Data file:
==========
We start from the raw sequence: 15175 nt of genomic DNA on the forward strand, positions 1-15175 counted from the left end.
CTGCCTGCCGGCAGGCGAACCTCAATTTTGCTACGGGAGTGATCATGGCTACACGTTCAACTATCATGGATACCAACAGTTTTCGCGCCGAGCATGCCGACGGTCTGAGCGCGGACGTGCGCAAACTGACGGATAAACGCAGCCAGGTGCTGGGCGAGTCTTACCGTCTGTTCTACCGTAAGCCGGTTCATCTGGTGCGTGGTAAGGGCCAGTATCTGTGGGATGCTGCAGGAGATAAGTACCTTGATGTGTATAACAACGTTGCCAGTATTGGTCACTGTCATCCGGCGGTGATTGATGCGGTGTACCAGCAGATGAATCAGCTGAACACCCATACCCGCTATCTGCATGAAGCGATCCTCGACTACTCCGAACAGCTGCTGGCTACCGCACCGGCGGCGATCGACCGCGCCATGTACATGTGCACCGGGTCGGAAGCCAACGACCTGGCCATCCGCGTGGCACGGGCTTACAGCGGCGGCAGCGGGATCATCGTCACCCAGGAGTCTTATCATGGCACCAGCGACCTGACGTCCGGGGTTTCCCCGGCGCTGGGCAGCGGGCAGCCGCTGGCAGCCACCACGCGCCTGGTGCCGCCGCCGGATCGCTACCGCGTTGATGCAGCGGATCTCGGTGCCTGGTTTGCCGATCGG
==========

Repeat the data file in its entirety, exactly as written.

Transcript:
We start from the raw sequence: 15175 nt of genomic DNA on the forward strand, positions 1-15175 counted from the left end.
CTGCCTGCCGGCAGGCGAACCTCAATTTTGCTACGGGAGTGATCATGGCTACACGTTCAACTATCATGGATACCAACAGTTTTCGCGCCGAGCATGCCGACGGTCTGAGCGCGGACGTGCGCAAACTGACGGATAAACGCAGCCAGGTGCTGGGCGAGTCTTACCGTCTGTTCTACCGTAAGCCGGTTCATCTGGTGCGTGGTAAGGGCCAGTATCTGTGGGATGCTGCAGGAGATAAGTACCTTGATGTGTATAACAACGTTGCCAGTATTGGTCACTGTCATCCGGCGGTGATTGATGCGGTGTACCAGCAGATGAATCAGCTGAACACCCATACCCGCTATCTGCATGAAGCGATCCTCGACTACTCCGAACAGCTGCTGGCTACCGCACCGGCGGCGATCGACCGCGCCATGTACATGTGCACCGGGTCGGAAGCCAACGACCTGGCCATCCGCGTGGCACGGGCTTACAGCGGCGGCAGCGGGATCATCGTCACCCAGGAGTCTTATCATGGCACCAGCGACCTGACGTCCGGGGTTTCCCCGGCGCTGGGCAGCGGGCAGCCGCTGGCAGCCACCACGCGCCTGGTGCCGCCGCCGGATCGCTACCGCGTTGATGCAGCGGATCTCGGTGCCTGGTTTGCCGATCGG